42.1 million Americans quit a job in 2019, a record-breaking number at the time. On October 12, 2021, the U.S. Bureau of Labor Statistics announced that 4.3 million Americans, or 2.9% of the entire workforce, quit their jobs in August. That’s more than 10% of the previous record-breaking anual to total in just one month. The pandemic shutdown gave us time to think about what we want from work and from life in general, causing employees and employers to shift the paradigms about work.
Texas A&M psychologist Anthony Klotz, who predicted and coined the term the “Great Resignation” back in May, credits “pandemic epiphanies” with motivating many workers to depart their jobs for greener pastures. But “experience effects,” as UC Berkeley economist Ulrike Malmendier calls them, remain remarkably under-investigated in economics, which tends to be more focused on the cold, material incentives that influence our behavior. – NPR Planet Money’s newsletter
To Malmendier’s point, American employees from factories to Amazon warehouses to office workers experienced vastly different ways to work than had ever been offered before. They also experienced the worst of working conditions since the early 20th century.
Frontline workers in healthcare, child care, hospitality and food service industries, pushed to the brink of human endurance, decide that the grueling hours, inadequate pay, lack of balance and abuse by employers and clientele are no longer acceptable trade-offs for their mental and physical well-being. And workers in office-centered industries are making similar calculations between acceptable and unacceptable trade-offs. – Karla L. Miller, Washington Post.
When given the opportunity to break with social expectations of work and career, people are finding that they can address more than the immediate burnout at their current job and find fulfillment in radical change.
People are reimagining their work-lives and seeking out careers that offer the chance to make a difference in the world. Some people are transitioning to roles that offer this type of experience. Others are upskilling, going back to school to learn something new or finding a job in a different industry that offers growth opportunities and job satisfaction. – Jack Kelly, Forbes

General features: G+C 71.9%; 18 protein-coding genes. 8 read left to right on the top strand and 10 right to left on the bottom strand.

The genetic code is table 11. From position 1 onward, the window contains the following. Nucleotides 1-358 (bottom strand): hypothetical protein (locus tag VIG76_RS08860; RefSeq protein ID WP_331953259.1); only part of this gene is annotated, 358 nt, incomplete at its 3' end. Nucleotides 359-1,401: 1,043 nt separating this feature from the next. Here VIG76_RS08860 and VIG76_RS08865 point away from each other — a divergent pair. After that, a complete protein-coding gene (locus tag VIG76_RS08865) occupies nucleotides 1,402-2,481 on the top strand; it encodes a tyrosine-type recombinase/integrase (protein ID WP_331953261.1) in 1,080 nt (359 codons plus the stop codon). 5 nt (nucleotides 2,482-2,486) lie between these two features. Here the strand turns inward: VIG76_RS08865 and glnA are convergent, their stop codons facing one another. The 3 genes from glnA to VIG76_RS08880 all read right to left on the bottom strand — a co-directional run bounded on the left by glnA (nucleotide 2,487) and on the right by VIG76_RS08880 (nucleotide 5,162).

What Does This Mean for Companies?
The immediate problem to solve is replacing people choosing to leave existing positions. How do companies recruit new employees without addressing the burnout that caused their people to leave in the first place?
Someone suffering from burnout has a “negative, hostile, cynical, ‘take-this-job-and-shove-it’ kind of attitude” and negative feelings about their own work and choices, Christina Maslach, a social psychologist who is the U.S. preeminent burnout expert says. The World Health Organization classifies burnout as an “occupational phenomenon.” But studies show that it can overlap with physical and mental health issues, including depression, insomnia, gastrointestinal problems and headaches. It can even be a predictor of chronic diseases including heart disease and type 2 diabetes, research shows. – Jamie Ducharme, Time
Up to now, the efforts by companies to address burnout have been to provide more options for employees to address stress at a personal level without recognizing that the workplace culture itself is likely the cause of chronic stress.
Workplace culture is as complicated and nuanced as each individual business. The realities of how culture is expressed in communication, power dynamics, and interpersonal behavior varies widely from team to team even within the same company. Picking apart the causes of stress and burnout requires much more data than most companies collect from their workforce.
Experience sampling, not surveys, can get to the heart of chronic stress and burnout and provide the feedback to effectively change workplace culture.
Company wide surveys are expensive to deploy and analyse. They are usually undertaken at 5, 2, or 1 year intervals. That interval also requires survey participants to think back over long periods of time and communicate memories in a way that can be standardized across a wide variety of people and experiences. The survey method of collecting employee feedback taints the data collected.
Experience sampling can be done more frequently, in less time, and can provide insight in near real-time. Providing more and better data for Chief People and Culture Officers to make meaningful change within their organizations.
Learn more about Experience Sampling in our companion article:
Try Experience Sampling for yourself
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